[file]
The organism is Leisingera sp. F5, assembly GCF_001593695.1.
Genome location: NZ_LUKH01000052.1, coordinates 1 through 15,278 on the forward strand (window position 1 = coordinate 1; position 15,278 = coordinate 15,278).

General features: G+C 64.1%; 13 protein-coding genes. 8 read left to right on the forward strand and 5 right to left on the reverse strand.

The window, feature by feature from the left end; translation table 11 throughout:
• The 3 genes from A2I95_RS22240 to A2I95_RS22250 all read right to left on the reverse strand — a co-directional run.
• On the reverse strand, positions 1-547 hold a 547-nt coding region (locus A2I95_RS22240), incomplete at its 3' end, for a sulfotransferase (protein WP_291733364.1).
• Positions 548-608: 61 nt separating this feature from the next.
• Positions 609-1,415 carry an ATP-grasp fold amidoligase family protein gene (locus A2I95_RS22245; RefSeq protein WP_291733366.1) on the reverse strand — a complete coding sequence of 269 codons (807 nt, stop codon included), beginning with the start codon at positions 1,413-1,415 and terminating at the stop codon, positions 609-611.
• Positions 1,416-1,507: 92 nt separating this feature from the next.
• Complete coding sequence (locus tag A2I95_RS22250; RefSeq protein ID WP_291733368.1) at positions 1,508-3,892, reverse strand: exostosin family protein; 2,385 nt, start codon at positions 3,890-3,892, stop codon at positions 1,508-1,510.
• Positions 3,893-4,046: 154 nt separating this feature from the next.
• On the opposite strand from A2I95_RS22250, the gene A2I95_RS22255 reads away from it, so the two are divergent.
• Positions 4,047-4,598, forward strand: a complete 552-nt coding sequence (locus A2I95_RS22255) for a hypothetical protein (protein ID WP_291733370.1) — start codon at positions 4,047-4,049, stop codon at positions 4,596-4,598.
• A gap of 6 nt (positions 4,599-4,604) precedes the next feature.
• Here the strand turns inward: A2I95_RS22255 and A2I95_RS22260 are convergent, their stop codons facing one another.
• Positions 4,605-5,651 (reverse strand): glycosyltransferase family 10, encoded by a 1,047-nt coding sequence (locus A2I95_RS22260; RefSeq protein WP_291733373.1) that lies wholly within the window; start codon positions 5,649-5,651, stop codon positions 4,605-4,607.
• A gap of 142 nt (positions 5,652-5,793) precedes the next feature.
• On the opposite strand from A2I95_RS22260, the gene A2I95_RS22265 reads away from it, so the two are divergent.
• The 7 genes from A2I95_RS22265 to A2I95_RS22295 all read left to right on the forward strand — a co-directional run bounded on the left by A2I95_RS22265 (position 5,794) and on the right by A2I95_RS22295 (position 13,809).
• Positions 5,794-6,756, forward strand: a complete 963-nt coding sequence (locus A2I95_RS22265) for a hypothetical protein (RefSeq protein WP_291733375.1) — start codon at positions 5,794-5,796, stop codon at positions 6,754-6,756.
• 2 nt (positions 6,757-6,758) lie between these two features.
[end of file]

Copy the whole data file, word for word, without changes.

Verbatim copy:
The organism is Leisingera sp. F5, assembly GCF_001593695.1.
Genome location: NZ_LUKH01000052.1, coordinates 1 through 15,278 on the forward strand (window position 1 = coordinate 1; position 15,278 = coordinate 15,278).

General features: G+C 64.1%; 13 protein-coding genes. 8 read left to right on the forward strand and 5 right to left on the reverse strand.

The window, feature by feature from the left end; translation table 11 throughout:
• The 3 genes from A2I95_RS22240 to A2I95_RS22250 all read right to left on the reverse strand — a co-directional run.
• On the reverse strand, positions 1-547 hold a 547-nt coding region (locus A2I95_RS22240), incomplete at its 3' end, for a sulfotransferase (protein WP_291733364.1).
• Positions 548-608: 61 nt separating this feature from the next.
• Positions 609-1,415 carry an ATP-grasp fold amidoligase family protein gene (locus A2I95_RS22245; RefSeq protein WP_291733366.1) on the reverse strand — a complete coding sequence of 269 codons (807 nt, stop codon included), beginning with the start codon at positions 1,413-1,415 and terminating at the stop codon, positions 609-611.
• Positions 1,416-1,507: 92 nt separating this feature from the next.
• Complete coding sequence (locus tag A2I95_RS22250; RefSeq protein ID WP_291733368.1) at positions 1,508-3,892, reverse strand: exostosin family protein; 2,385 nt, start codon at positions 3,890-3,892, stop codon at positions 1,508-1,510.
• Positions 3,893-4,046: 154 nt separating this feature from the next.
• On the opposite strand from A2I95_RS22250, the gene A2I95_RS22255 reads away from it, so the two are divergent.
• Positions 4,047-4,598, forward strand: a complete 552-nt coding sequence (locus A2I95_RS22255) for a hypothetical protein (protein ID WP_291733370.1) — start codon at positions 4,047-4,049, stop codon at positions 4,596-4,598.
• A gap of 6 nt (positions 4,599-4,604) precedes the next feature.
• Here the strand turns inward: A2I95_RS22255 and A2I95_RS22260 are convergent, their stop codons facing one another.
• Positions 4,605-5,651 (reverse strand): glycosyltransferase family 10, encoded by a 1,047-nt coding sequence (locus A2I95_RS22260; RefSeq protein WP_291733373.1) that lies wholly within the window; start codon positions 5,649-5,651, stop codon positions 4,605-4,607.
• A gap of 142 nt (positions 5,652-5,793) precedes the next feature.
• On the opposite strand from A2I95_RS22260, the gene A2I95_RS22265 reads away from it, so the two are divergent.
• The 7 genes from A2I95_RS22265 to A2I95_RS22295 all read left to right on the forward strand — a co-directional run bounded on the left by A2I95_RS22265 (position 5,794) and on the right by A2I95_RS22295 (position 13,809).
• Positions 5,794-6,756, forward strand: a complete 963-nt coding sequence (locus A2I95_RS22265) for a hypothetical protein (RefSeq protein WP_291733375.1) — start codon at positions 5,794-5,796, stop codon at positions 6,754-6,756.
• 2 nt (positions 6,757-6,758) lie between these two features.